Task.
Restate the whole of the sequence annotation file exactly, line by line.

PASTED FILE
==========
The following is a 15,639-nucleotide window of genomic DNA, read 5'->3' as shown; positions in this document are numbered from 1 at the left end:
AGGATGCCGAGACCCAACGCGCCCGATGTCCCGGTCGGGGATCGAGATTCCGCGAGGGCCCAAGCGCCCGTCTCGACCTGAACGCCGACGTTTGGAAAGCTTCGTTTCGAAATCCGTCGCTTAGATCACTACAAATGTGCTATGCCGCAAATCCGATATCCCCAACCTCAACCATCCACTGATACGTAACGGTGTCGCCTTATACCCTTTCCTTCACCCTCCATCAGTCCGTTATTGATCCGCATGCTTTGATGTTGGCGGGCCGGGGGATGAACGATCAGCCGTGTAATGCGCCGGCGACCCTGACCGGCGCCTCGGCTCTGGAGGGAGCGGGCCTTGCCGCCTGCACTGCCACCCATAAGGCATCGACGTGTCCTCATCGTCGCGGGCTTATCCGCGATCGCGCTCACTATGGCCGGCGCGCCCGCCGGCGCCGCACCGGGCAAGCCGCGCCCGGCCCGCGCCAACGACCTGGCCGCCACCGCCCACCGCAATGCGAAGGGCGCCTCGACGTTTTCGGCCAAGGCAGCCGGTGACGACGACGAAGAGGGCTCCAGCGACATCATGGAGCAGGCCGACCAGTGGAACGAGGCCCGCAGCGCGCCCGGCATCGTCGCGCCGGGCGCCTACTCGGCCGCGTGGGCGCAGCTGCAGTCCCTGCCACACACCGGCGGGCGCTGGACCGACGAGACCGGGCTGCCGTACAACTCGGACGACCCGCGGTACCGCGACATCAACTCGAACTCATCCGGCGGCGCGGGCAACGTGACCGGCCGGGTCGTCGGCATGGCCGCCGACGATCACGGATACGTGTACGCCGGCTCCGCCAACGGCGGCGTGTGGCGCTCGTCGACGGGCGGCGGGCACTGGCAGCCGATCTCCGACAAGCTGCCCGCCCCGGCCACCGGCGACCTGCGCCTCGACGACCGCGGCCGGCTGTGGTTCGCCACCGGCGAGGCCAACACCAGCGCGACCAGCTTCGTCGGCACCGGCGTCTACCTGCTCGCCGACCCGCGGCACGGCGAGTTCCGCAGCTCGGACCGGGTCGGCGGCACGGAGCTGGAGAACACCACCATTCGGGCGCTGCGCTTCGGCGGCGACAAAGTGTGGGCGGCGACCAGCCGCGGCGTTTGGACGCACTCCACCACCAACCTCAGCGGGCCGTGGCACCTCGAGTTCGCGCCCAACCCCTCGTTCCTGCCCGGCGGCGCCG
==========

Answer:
The following is a 15,639-nucleotide window of genomic DNA, read 5'->3' as shown; positions in this document are numbered from 1 at the left end:
AGGATGCCGAGACCCAACGCGCCCGATGTCCCGGTCGGGGATCGAGATTCCGCGAGGGCCCAAGCGCCCGTCTCGACCTGAACGCCGACGTTTGGAAAGCTTCGTTTCGAAATCCGTCGCTTAGATCACTACAAATGTGCTATGCCGCAAATCCGATATCCCCAACCTCAACCATCCACTGATACGTAACGGTGTCGCCTTATACCCTTTCCTTCACCCTCCATCAGTCCGTTATTGATCCGCATGCTTTGATGTTGGCGGGCCGGGGGATGAACGATCAGCCGTGTAATGCGCCGGCGACCCTGACCGGCGCCTCGGCTCTGGAGGGAGCGGGCCTTGCCGCCTGCACTGCCACCCATAAGGCATCGACGTGTCCTCATCGTCGCGGGCTTATCCGCGATCGCGCTCACTATGGCCGGCGCGCCCGCCGGCGCCGCACCGGGCAAGCCGCGCCCGGCCCGCGCCAACGACCTGGCCGCCACCGCCCACCGCAATGCGAAGGGCGCCTCGACGTTTTCGGCCAAGGCAGCCGGTGACGACGACGAAGAGGGCTCCAGCGACATCATGGAGCAGGCCGACCAGTGGAACGAGGCCCGCAGCGCGCCCGGCATCGTCGCGCCGGGCGCCTACTCGGCCGCGTGGGCGCAGCTGCAGTCCCTGCCACACACCGGCGGGCGCTGGACCGACGAGACCGGGCTGCCGTACAACTCGGACGACCCGCGGTACCGCGACATCAACTCGAACTCATCCGGCGGCGCGGGCAACGTGACCGGCCGGGTCGTCGGCATGGCCGCCGACGATCACGGATACGTGTACGCCGGCTCCGCCAACGGCGGCGTGTGGCGCTCGTCGACGGGCGGCGGGCACTGGCAGCCGATCTCCGACAAGCTGCCCGCCCCGGCCACCGGCGACCTGCGCCTCGACGACCGCGGCCGGCTGTGGTTCGCCACCGGCGAGGCCAACACCAGCGCGACCAGCTTCGTCGGCACCGGCGTCTACCTGCTCGCCGACCCGCGGCACGGCGAGTTCCGCAGCTCGGACCGGGTCGGCGGCACGGAGCTGGAGAACACCACCATTCGGGCGCTGCGCTTCGGCGGCGACAAAGTGTGGGCGGCGACCAGCCGCGGCGTTTGGACGCACTCCACCACCAACCTCAGCGGGCCGTGGCACCTCGAGTTCGCGCCCAACCCCTCGTTCCTGCCCGGCGGCGCCG